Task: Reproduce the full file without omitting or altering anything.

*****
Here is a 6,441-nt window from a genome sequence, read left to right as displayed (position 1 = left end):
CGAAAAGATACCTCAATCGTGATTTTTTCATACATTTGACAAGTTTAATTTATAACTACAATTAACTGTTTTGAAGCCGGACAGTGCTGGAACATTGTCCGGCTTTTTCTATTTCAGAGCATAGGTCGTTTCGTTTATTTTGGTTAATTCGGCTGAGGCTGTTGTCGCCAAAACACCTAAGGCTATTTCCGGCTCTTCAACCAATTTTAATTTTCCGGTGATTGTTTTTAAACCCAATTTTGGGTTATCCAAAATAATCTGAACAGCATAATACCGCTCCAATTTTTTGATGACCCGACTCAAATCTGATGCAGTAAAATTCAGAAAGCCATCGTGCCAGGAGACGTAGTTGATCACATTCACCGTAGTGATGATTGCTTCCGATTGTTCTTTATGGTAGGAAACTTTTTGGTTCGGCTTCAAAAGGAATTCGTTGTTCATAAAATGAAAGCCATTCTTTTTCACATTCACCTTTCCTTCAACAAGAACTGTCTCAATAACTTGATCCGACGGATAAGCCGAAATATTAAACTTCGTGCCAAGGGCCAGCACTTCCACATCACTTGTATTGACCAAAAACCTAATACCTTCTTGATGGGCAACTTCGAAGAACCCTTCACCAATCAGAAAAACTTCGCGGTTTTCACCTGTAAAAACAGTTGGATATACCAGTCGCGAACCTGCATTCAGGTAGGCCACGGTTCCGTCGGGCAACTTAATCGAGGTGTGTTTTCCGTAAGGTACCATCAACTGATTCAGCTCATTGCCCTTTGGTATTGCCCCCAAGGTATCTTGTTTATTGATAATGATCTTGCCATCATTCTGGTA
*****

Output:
Here is a 6,441-nt window from a genome sequence, read left to right as displayed (position 1 = left end):
CGAAAAGATACCTCAATCGTGATTTTTTCATACATTTGACAAGTTTAATTTATAACTACAATTAACTGTTTTGAAGCCGGACAGTGCTGGAACATTGTCCGGCTTTTTCTATTTCAGAGCATAGGTCGTTTCGTTTATTTTGGTTAATTCGGCTGAGGCTGTTGTCGCCAAAACACCTAAGGCTATTTCCGGCTCTTCAACCAATTTTAATTTTCCGGTGATTGTTTTTAAACCCAATTTTGGGTTATCCAAAATAATCTGAACAGCATAATACCGCTCCAATTTTTTGATGACCCGACTCAAATCTGATGCAGTAAAATTCAGAAAGCCATCGTGCCAGGAGACGTAGTTGATCACATTCACCGTAGTGATGATTGCTTCCGATTGTTCTTTATGGTAGGAAACTTTTTGGTTCGGCTTCAAAAGGAATTCGTTGTTCATAAAATGAAAGCCATTCTTTTTCACATTCACCTTTCCTTCAACAAGAACTGTCTCAATAACTTGATCCGACGGATAAGCCGAAATATTAAACTTCGTGCCAAGGGCCAGCACTTCCACATCACTTGTATTGACCAAAAACCTAATACCTTCTTGATGGGCAACTTCGAAGAACCCTTCACCAATCAGAAAAACTTCGCGGTTTTCACCTGTAAAAACAGTTGGATATACCAGTCGCGAACCTGCATTCAGGTAGGCCACGGTTCCGTCGGGCAACTTAATCGAGGTGTGTTTTCCGTAAGGTACCATCAACTGATTCAGCTCATTGCCCTTTGGTATTGCCCCCAAGGTATCTTGTTTATTGATAATGATCTTGCCATCATTCTGGTA